He is accused of clinging to the ferry because he wants it to be his legacy. But asked what he's proudest of, he talks about something that might be considered more mundane: increasing the public's participation in government.

To update the city's master plan, he and his community-development staff started not by planning inside City Hall but by dividing the city into 10 sectors and fostering the birth of a citizen group in each one. Members of the sector committees spent months discussing what they wanted their neighborhood to become and what problems they wanted the city to help them overcome. The resulting document was called the Renaissance 2010 Plan, and Johnson has incorporated the word "renaissance" as often as he could in his programs.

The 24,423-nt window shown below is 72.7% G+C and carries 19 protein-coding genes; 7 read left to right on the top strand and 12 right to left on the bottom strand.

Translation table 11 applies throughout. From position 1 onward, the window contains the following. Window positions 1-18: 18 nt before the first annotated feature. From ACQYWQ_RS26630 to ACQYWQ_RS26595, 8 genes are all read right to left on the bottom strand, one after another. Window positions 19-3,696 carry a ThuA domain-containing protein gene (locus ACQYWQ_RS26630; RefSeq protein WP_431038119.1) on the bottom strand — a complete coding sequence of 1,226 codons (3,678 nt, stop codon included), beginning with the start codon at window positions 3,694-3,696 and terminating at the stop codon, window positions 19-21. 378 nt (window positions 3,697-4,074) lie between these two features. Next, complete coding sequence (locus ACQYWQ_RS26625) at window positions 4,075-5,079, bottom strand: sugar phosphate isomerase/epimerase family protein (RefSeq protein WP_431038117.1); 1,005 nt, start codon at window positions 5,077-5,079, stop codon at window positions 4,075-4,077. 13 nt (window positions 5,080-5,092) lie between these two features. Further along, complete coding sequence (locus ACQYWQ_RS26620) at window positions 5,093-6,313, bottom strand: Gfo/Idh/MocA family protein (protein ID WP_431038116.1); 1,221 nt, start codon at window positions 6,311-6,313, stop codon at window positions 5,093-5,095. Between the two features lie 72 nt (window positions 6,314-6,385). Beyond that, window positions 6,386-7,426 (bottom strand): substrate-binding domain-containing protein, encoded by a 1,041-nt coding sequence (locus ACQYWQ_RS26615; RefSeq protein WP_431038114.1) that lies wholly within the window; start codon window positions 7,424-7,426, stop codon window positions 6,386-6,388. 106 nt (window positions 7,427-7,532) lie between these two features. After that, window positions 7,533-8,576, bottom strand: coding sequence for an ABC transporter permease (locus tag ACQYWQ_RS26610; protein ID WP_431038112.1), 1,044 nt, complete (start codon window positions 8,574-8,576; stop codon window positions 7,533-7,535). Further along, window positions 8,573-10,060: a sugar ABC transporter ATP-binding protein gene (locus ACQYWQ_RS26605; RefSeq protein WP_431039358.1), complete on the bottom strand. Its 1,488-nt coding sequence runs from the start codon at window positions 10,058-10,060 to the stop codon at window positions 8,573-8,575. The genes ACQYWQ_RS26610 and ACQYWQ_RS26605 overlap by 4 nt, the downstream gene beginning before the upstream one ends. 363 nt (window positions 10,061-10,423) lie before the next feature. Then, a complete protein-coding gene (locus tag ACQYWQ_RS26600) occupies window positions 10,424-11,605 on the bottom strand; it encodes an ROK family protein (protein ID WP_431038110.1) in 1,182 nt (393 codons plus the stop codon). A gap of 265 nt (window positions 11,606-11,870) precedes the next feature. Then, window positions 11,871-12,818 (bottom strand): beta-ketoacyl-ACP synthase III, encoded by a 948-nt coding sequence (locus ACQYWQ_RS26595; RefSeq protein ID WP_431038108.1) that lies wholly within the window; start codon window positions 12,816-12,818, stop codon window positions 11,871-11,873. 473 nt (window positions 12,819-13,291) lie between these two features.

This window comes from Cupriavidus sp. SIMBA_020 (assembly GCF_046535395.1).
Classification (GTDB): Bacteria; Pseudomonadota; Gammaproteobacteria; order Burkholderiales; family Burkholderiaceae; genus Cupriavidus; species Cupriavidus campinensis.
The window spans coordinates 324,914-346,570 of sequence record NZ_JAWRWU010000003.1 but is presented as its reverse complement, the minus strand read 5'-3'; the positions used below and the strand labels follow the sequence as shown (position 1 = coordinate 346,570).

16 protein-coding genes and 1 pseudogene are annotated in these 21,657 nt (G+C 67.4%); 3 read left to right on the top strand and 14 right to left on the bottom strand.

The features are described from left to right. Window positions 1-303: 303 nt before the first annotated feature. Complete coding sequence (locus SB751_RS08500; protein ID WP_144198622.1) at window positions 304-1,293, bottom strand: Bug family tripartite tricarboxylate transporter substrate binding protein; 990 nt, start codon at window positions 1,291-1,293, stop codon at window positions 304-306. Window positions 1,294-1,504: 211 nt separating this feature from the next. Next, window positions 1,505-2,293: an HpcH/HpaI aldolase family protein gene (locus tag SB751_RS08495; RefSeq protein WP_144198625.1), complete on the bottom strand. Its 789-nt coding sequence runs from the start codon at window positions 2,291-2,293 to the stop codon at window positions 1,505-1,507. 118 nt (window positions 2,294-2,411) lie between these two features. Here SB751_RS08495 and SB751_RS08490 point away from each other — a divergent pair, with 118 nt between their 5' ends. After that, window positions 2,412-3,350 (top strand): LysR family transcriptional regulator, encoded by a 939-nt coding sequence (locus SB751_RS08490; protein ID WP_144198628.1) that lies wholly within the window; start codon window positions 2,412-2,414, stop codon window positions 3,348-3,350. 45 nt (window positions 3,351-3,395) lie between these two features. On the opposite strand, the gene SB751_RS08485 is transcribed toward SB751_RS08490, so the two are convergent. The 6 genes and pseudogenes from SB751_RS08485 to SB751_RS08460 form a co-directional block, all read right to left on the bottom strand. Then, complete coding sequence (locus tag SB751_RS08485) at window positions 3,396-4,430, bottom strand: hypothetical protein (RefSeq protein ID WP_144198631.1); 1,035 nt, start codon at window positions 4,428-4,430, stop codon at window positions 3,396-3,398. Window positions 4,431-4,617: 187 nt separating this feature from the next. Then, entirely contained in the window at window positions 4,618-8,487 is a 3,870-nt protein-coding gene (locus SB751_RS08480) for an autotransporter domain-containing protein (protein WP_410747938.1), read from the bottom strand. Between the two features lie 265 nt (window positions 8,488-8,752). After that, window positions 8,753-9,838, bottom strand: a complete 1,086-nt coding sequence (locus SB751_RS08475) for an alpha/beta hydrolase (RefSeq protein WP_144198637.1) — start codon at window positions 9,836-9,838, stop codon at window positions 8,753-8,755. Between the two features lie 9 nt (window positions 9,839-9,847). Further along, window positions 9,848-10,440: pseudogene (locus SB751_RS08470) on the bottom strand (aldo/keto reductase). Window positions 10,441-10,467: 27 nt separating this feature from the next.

When, in an interview earlier this month, he brought up the gap between the haves and the have-nots, he was talking not about economic disparity but about power. Corporate CEO's, he has said, were used to running the show, not sitting down and talking with ordinary citizens, and Johnson looked for ways to foster that dialogue.

In his effort to reduce racism, he brought together a wide variety of residents from throughout the county: government officials, business executives, social-service leaders, media representatives, and city residents. The goal: for them to get to know each other personally, across race and class barriers. He created a Stewardship Council, with similar representation, to help guide the implementation of the 2010 Plan.

Johnson has been controversial, but he has also been respected by many. He is impatient and has high standards but is fiercely loyal to his staff. One city official describes him as a good executive who is willing to hear bad news, willing to listen to challenges to his own ideas, someone who can listen to many different viewpoints and then make tough decisions.